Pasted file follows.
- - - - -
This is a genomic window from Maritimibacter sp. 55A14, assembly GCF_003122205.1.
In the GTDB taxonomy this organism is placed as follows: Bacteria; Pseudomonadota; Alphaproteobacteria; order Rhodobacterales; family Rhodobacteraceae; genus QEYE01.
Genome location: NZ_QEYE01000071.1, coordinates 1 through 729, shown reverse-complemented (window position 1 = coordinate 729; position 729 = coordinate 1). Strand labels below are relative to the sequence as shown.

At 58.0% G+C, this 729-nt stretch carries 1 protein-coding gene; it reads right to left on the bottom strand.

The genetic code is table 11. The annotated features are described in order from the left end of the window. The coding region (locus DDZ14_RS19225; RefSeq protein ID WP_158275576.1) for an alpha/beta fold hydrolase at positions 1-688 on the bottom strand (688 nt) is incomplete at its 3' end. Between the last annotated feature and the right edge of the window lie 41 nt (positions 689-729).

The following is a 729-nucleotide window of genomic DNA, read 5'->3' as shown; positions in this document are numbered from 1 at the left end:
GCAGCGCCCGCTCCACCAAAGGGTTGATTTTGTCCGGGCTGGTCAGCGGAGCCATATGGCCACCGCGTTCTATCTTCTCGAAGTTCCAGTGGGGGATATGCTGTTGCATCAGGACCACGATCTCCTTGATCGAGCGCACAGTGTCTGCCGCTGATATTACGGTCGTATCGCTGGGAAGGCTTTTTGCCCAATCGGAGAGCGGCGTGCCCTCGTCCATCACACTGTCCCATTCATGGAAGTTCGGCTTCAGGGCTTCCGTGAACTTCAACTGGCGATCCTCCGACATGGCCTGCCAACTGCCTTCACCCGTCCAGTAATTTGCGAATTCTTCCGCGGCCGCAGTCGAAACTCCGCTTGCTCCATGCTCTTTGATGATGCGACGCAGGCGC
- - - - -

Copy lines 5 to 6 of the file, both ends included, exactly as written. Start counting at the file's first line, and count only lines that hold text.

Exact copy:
The genetic code is table 11. The annotated features are described in order from the left end of the window. The coding region (locus DDZ14_RS19225; RefSeq protein ID WP_158275576.1) for an alpha/beta fold hydrolase at positions 1-688 on the bottom strand (688 nt) is incomplete at its 3' end. Between the last annotated feature and the right edge of the window lie 41 nt (positions 689-729).

The following is a 729-nucleotide window of genomic DNA, read 5'->3' as shown; positions in this document are numbered from 1 at the left end: